Roger Marten, right, Chief of Cold Lake First Nations, and Curtis Monias, centre, Chief of Heart Lake First Nation, speak after Cenovus CEO Alex Pourbaix announces an initiative focused on Indigenous communities. Photo from The Canadian Press.
Indigenous communities are increasingly becoming partners and owners in major natural resource projects across the country.
Resource Works has been excited to be involved in that movement through our annual Indigenous Partnerships Success Showcase, where we convene Indigenous experts to discuss Indigenous partnerships in major projects and across the Canadian economy.
Under a proposed federal program, even more, Indigenous communities could become partners and even owners in major natural resource projects, from oil to natural gas and liquified natural gas (LNG).
Back in 2010, the proposed Northern Gateway oil pipeline from Alberta to Kitimat offered a 10% equity stake in the project to participating Indigenous groups. Yet despite having significant support, there was also considerable Indigenous opposition to the project. Ultimately, the project was killed when Prime Minister Trudeau banned oil tanker traffic on BC’s northern coast.
Fast forward twelve years, and the Coastal GasLink (CGL) natural gas pipeline and the LNG Canada project are nearing completion. In fact, CGL finished laying the last of its pipe in the ground in October 2023, completing a truly herculean engineering task, the first energy pipeline to the coast in decades. Despite some Indigenous opposition, CGL has the support of the elected councils of all 20 First Nations along the route and has offered an option for First Nations to purchase a 10% equity share in the pipeline.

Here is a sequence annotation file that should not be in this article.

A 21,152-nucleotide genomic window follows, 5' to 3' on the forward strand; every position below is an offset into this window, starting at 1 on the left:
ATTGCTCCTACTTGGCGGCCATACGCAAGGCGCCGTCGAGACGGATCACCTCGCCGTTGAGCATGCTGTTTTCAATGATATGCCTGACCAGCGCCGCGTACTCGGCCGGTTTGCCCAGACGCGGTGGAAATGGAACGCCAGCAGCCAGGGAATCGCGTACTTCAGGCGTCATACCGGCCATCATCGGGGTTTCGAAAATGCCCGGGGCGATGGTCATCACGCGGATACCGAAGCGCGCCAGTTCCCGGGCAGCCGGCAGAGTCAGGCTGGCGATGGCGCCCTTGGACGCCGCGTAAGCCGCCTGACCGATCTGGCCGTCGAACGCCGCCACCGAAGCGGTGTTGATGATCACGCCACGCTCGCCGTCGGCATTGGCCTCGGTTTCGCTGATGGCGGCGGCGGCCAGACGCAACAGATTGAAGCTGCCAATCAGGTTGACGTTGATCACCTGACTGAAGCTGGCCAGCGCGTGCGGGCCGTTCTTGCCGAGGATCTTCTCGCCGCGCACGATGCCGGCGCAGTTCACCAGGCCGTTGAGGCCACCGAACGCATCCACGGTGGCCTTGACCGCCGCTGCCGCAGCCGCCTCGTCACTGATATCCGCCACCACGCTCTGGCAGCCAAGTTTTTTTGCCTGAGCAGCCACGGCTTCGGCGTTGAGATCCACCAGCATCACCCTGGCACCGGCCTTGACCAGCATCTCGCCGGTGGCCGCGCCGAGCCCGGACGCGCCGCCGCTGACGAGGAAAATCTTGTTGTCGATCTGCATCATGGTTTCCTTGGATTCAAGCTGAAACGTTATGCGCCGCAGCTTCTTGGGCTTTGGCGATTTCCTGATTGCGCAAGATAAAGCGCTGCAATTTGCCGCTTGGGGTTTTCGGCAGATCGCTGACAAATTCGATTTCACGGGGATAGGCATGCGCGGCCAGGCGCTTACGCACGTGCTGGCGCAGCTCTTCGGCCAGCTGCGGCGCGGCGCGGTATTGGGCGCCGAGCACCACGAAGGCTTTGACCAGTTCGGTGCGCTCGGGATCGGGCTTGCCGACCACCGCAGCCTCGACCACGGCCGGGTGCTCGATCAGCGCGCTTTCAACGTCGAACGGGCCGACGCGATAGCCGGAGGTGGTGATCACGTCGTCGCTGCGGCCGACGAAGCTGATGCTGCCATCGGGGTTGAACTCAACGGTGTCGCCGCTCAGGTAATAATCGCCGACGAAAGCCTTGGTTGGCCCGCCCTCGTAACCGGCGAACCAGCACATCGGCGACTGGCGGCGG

Coastal GasLink will feed LNG Canada, the largest private sector investment in Canadian history. That project will turn CGL’s natural gas into liquid, where it can be shipped more densely to Asia to help replace coal, especially in industrial applications, and reduce global carbon emissions.
While CGL and LNG Canada near completion, two more proposals for LNG projects in BC are coming onto the scene. A historic first, these projects are led by First Nations: the Cedar LNG project near Kitimat from the Haisla Nation and Ksi Lisims LNG in Northern BC from the Nisga’a Nation.
A third LNG project, Woodfibre LNG, was approved by the Squamish Nation in the first-ever Indigenous environmental impact review and is now beginning construction.
Indigenous involvement – and leadership – in major energy projects has arrived. Indigenous LNG is Canadian LNG, and Canadian LNG has become Indigenous LNG. This is a global first.
Beyond natural gas and LNG, the Trans Mountain oil pipeline expansion project from Alberta to Burnaby is anticipating completion in March 2024. The expansion triples the pipeline’s capacity, the only oil pipeline to Canada’s West coast.